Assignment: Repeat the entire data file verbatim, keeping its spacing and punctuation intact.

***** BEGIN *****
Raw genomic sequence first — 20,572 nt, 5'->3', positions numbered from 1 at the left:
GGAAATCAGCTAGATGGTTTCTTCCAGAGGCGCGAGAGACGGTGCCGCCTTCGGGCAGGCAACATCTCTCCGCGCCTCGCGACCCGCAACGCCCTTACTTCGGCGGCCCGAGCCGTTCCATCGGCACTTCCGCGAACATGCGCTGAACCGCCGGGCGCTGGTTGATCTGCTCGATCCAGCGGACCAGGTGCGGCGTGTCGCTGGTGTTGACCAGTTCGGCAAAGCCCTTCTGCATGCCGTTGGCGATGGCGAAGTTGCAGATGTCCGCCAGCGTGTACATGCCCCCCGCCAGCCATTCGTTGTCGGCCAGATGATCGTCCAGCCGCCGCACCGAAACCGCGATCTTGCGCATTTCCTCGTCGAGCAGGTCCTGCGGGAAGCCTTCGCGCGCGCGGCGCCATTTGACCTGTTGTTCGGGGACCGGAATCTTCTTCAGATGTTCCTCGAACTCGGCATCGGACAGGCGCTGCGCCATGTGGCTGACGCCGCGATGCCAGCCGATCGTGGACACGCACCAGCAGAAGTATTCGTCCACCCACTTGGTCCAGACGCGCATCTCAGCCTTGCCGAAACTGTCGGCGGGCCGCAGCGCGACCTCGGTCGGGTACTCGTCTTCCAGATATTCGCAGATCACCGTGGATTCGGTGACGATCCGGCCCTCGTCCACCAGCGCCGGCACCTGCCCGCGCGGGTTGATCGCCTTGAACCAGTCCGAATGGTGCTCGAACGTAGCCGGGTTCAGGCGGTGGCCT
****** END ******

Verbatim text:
Raw genomic sequence first — 20,572 nt, 5'->3', positions numbered from 1 at the left:
GGAAATCAGCTAGATGGTTTCTTCCAGAGGCGCGAGAGACGGTGCCGCCTTCGGGCAGGCAACATCTCTCCGCGCCTCGCGACCCGCAACGCCCTTACTTCGGCGGCCCGAGCCGTTCCATCGGCACTTCCGCGAACATGCGCTGAACCGCCGGGCGCTGGTTGATCTGCTCGATCCAGCGGACCAGGTGCGGCGTGTCGCTGGTGTTGACCAGTTCGGCAAAGCCCTTCTGCATGCCGTTGGCGATGGCGAAGTTGCAGATGTCCGCCAGCGTGTACATGCCCCCCGCCAGCCATTCGTTGTCGGCCAGATGATCGTCCAGCCGCCGCACCGAAACCGCGATCTTGCGCATTTCCTCGTCGAGCAGGTCCTGCGGGAAGCCTTCGCGCGCGCGGCGCCATTTGACCTGTTGTTCGGGGACCGGAATCTTCTTCAGATGTTCCTCGAACTCGGCATCGGACAGGCGCTGCGCCATGTGGCTGACGCCGCGATGCCAGCCGATCGTGGACACGCACCAGCAGAAGTATTCGTCCACCCACTTGGTCCAGACGCGCATCTCAGCCTTGCCGAAACTGTCGGCGGGCCGCAGCGCGACCTCGGTCGGGTACTCGTCTTCCAGATATTCGCAGATCACCGTGGATTCGGTGACGATCCGGCCCTCGTCCACCAGCGCCGGCACCTGCCCGCGCGGGTTGATCGCCTTGAACCAGTCCGAATGGTGCTCGAACGTAGCCGGGTTCAGGCGGTGGCCT